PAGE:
Death of North Korea's Kim Adds Uncertainty in Financial Markets

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Geopolitical tensions in East Asia, especially the Korean peninsula, increased as the North Korean media reported that its "Dear Leader" Kim Jong Il died. Asian stocks declined as the uncertainty arose after the Kim's death, such as how long would Kim Jong Un (Kim Jong Il's son) stay in power, the flee of refugee from North Korea to nearby countries including South Korea and Japan and possibility of reunification of the 2 Koreas, may cause instability in the region. Most Asian bourses fell with the Seoul Composite plunging more than -4% because of the news.

Investors fled to safe-haven assets and the US dollar was obviously their shelter. The market lost interests in Japanese yen this time as Japan is geographically near North Korea. Should Kim's death triggered destabilization in the region, Japan would have to suffer. Indeed, Japan's Prime Minister Yoshihiko Noda said that a crisis management team on North Korea has been set up today so as to verify the announcement of Kim's death and to gauge its implications.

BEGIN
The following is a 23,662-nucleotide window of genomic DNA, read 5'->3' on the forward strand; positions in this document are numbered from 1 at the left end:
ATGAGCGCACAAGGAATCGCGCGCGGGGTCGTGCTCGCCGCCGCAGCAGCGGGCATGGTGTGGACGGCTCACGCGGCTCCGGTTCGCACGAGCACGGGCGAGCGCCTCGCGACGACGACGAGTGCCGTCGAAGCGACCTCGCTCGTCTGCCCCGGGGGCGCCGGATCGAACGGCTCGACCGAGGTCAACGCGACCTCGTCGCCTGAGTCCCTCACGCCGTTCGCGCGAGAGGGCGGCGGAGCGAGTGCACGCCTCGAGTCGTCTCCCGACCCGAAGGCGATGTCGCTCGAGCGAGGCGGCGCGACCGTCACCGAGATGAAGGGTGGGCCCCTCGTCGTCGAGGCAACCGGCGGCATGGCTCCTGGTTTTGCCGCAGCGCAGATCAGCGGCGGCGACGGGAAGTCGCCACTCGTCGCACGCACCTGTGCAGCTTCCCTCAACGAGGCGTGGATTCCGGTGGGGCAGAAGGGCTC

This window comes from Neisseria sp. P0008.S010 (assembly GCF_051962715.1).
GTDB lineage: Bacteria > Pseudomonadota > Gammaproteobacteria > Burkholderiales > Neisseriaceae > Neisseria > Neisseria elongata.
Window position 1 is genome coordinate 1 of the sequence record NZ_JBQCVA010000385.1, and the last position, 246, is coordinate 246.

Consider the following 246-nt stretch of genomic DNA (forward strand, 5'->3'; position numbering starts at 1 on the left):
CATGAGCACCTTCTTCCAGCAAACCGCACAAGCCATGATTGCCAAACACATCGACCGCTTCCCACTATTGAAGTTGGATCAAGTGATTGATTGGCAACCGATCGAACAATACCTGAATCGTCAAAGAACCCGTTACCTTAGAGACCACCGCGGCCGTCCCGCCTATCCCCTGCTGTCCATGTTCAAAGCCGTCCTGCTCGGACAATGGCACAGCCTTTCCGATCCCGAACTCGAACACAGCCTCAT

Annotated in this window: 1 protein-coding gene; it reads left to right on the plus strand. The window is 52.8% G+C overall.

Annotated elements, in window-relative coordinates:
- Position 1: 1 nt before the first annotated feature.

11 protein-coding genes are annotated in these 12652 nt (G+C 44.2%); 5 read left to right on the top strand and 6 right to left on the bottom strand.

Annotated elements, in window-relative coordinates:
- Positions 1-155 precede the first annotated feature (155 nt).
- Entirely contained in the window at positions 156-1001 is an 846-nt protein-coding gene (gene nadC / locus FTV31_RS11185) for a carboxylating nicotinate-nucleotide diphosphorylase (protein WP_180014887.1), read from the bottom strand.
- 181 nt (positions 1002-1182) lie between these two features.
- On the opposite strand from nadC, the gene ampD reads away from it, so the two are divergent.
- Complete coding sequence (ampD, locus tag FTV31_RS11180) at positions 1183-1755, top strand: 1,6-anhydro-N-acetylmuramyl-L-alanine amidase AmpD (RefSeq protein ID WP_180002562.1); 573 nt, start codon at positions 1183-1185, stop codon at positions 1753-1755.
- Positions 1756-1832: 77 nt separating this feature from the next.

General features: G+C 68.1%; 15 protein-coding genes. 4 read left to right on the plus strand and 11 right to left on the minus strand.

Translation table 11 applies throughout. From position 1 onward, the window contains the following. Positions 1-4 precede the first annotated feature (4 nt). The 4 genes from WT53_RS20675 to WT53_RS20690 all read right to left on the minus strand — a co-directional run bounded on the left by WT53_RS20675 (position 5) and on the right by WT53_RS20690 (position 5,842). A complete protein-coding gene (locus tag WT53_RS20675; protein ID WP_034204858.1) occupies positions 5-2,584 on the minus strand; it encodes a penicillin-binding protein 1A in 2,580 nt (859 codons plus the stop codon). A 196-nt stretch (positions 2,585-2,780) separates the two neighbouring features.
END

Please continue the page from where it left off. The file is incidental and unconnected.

Besides the news, the financial market continued to be pressured by the gloomy outlook in the Eurozone. Fitch Ratings lowered France's credit outlook to negative despite affirmation of the AAA rating. It warned that credit ratings of Belgium, Spain, Slovenia, Italy, Ireland and Cyprus may be cut. Meanwhile, Moody's cut Belgium by 2 notches to Aa3, with a negative outlook, on Friday, citing the contingent liabilities from the Dexia bailout, sluggish economic growth and increasing borrowing costs were major threats of the country's debts.

On the dataflow, the US' NAHB housing market index probably stayed in 20 in December. In China, November's house price index was so far the worst this year. According to the national statistic bureau, new home prices in 49 of the 70 cities monitored fell on monthly basis in November, while 33 cities reported declines in October.

Commitments of Traders

Speculators were mixed towards the energy complex, being bearish on crude oil and heating oil but bullish over gasoline and natural gas, in the week ended December 13. Net length for crude oil futures plunged -6 501 contracts, to 149 303. Net length for heating oil declined -3 713 contracts to 11 365 while that for gasoline rose +1 866 contracts to 56 080. Net short for natural gas futures fell -6 116 contracts to 160 372.

With the exception of silver, speculators were bearish on precious metals. Net length for gold futures declined -9 208 contracts to 150 503 while that for silver climbed +1 037 contracts to 13 667. For PGMs, net length for platinum slipped -1 011 contracts to 19 735 while that for palladium increased +353 contracts to 6 016.

The views and opinions expressed herein are the views and opinions of the author and do not necessarily reflect those of Nasdaq, Inc.

The views and opinions expressed herein are the views and opinions of the author and do not necessarily reflect those of Nasdaq, Inc.

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